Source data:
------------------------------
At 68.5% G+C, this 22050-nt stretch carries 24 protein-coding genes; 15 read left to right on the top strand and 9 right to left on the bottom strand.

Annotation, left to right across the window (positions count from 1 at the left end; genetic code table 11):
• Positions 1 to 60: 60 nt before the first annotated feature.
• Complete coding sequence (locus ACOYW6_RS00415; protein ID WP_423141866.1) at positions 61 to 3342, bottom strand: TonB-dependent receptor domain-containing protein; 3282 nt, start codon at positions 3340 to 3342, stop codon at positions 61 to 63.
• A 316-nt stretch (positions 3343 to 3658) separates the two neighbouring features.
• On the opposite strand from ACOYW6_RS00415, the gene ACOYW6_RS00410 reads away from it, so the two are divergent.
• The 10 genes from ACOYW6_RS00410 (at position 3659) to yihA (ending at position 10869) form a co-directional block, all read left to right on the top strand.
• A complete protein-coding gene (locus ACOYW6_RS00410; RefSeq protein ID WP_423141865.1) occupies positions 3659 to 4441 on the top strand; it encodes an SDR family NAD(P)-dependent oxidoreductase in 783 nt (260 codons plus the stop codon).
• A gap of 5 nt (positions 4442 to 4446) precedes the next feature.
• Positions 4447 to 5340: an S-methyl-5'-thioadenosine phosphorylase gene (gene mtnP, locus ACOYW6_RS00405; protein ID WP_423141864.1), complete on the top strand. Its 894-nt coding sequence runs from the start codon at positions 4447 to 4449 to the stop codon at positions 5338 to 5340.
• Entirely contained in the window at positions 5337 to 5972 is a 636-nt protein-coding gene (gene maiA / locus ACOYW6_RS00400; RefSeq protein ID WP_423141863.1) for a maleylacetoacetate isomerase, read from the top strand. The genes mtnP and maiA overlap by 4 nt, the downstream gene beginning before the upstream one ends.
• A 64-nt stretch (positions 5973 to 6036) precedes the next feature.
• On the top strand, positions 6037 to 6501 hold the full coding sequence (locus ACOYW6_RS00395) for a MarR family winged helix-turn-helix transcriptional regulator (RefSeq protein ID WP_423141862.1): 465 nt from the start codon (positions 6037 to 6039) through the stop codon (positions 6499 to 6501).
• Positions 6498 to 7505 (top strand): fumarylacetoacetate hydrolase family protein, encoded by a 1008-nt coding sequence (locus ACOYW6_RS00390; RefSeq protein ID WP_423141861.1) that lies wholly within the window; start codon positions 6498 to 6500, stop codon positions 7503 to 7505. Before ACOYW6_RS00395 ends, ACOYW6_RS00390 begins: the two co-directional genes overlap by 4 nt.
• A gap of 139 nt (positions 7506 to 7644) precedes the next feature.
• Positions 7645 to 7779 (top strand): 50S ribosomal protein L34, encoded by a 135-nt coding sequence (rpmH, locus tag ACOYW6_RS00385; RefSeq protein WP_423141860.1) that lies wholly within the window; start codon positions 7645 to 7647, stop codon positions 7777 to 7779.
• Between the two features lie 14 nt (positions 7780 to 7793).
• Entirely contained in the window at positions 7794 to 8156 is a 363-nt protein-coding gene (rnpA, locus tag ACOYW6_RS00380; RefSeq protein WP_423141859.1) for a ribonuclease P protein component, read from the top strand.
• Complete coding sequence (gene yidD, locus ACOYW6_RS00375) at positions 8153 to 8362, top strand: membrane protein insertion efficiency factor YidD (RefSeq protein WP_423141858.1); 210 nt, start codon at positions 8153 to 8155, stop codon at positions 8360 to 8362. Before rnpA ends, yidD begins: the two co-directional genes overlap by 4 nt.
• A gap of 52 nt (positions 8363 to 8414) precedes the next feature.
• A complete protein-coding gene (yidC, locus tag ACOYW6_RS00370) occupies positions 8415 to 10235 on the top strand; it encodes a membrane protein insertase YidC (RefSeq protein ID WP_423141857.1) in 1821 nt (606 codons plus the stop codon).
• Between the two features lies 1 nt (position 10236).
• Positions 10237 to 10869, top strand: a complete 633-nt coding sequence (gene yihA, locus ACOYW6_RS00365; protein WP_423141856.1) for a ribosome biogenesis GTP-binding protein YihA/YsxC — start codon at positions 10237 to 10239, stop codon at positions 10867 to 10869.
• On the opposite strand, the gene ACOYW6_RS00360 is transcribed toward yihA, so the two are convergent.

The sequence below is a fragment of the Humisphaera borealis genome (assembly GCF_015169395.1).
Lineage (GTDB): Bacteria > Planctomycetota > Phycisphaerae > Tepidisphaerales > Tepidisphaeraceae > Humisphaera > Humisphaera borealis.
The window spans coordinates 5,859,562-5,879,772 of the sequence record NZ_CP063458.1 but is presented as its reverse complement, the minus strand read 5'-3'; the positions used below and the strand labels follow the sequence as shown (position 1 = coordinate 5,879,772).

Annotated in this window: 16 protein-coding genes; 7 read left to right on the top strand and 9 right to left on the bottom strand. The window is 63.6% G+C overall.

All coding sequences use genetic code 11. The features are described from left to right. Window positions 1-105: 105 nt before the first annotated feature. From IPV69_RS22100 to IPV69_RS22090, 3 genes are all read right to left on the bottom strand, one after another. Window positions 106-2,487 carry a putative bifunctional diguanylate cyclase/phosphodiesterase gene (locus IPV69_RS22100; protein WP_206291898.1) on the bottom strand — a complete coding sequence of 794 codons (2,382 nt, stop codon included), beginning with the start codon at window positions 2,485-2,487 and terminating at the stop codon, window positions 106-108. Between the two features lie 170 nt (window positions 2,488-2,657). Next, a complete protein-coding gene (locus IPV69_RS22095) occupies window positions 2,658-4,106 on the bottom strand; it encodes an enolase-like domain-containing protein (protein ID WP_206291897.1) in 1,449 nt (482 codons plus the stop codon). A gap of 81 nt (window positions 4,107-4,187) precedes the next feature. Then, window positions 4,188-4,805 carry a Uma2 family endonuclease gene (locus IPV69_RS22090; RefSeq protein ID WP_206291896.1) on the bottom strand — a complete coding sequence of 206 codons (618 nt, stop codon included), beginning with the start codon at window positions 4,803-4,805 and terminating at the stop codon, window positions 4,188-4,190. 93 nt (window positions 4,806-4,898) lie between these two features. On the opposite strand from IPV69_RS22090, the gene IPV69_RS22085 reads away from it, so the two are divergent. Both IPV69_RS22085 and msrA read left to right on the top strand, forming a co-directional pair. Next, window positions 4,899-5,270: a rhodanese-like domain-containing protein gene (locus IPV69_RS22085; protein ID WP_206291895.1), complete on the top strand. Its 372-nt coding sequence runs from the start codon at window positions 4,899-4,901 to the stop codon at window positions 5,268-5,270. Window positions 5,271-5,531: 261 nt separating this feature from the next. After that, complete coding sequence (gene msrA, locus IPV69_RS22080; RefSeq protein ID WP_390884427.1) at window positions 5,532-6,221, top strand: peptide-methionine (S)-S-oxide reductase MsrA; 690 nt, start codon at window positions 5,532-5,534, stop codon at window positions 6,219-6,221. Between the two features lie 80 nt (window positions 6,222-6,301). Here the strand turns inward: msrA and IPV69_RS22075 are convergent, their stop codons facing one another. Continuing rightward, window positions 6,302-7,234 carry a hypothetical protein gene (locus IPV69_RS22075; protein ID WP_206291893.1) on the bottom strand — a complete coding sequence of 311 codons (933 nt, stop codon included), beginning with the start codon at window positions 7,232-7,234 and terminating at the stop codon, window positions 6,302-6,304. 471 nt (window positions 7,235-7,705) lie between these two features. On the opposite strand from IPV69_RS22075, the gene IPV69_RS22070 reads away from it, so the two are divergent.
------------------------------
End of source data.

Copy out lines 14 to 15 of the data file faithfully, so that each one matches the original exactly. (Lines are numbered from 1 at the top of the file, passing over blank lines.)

• Positions 6498 to 7505 (top strand): fumarylacetoacetate hydrolase family protein, encoded by a 1008-nt coding sequence (locus ACOYW6_RS00390; RefSeq protein ID WP_423141861.1) that lies wholly within the window; start codon positions 6498 to 6500, stop codon positions 7503 to 7505. Before ACOYW6_RS00395 ends, ACOYW6_RS00390 begins: the two co-directional genes overlap by 4 nt.
• A gap of 139 nt (positions 7506 to 7644) precedes the next feature.